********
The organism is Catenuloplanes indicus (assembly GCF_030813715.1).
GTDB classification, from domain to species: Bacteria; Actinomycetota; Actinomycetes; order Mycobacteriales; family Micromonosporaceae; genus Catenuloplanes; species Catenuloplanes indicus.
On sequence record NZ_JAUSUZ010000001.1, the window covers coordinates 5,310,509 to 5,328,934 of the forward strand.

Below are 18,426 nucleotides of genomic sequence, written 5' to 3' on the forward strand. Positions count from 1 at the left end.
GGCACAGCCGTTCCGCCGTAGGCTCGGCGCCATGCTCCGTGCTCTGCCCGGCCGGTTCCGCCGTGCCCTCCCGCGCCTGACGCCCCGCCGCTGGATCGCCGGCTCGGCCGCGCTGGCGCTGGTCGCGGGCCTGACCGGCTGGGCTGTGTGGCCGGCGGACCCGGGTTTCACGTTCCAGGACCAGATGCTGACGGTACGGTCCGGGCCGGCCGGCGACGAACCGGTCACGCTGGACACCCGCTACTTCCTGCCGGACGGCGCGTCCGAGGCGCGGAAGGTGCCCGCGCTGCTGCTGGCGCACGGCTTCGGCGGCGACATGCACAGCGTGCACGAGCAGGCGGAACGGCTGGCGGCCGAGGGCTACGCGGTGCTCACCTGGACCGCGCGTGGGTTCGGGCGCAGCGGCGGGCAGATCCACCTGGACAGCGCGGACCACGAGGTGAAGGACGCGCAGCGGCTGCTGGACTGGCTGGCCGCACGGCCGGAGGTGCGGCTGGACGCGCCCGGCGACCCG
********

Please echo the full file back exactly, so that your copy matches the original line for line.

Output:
The organism is Catenuloplanes indicus (assembly GCF_030813715.1).
GTDB classification, from domain to species: Bacteria; Actinomycetota; Actinomycetes; order Mycobacteriales; family Micromonosporaceae; genus Catenuloplanes; species Catenuloplanes indicus.
On sequence record NZ_JAUSUZ010000001.1, the window covers coordinates 5,310,509 to 5,328,934 of the forward strand.

Below are 18,426 nucleotides of genomic sequence, written 5' to 3' on the forward strand. Positions count from 1 at the left end.
GGCACAGCCGTTCCGCCGTAGGCTCGGCGCCATGCTCCGTGCTCTGCCCGGCCGGTTCCGCCGTGCCCTCCCGCGCCTGACGCCCCGCCGCTGGATCGCCGGCTCGGCCGCGCTGGCGCTGGTCGCGGGCCTGACCGGCTGGGCTGTGTGGCCGGCGGACCCGGGTTTCACGTTCCAGGACCAGATGCTGACGGTACGGTCCGGGCCGGCCGGCGACGAACCGGTCACGCTGGACACCCGCTACTTCCTGCCGGACGGCGCGTCCGAGGCGCGGAAGGTGCCCGCGCTGCTGCTGGCGCACGGCTTCGGCGGCGACATGCACAGCGTGCACGAGCAGGCGGAACGGCTGGCGGCCGAGGGCTACGCGGTGCTCACCTGGACCGCGCGTGGGTTCGGGCGCAGCGGCGGGCAGATCCACCTGGACAGCGCGGACCACGAGGTGAAGGACGCGCAGCGGCTGCTGGACTGGCTGGCCGCACGGCCGGAGGTGCGGCTGGACGCGCCCGGCGACCCG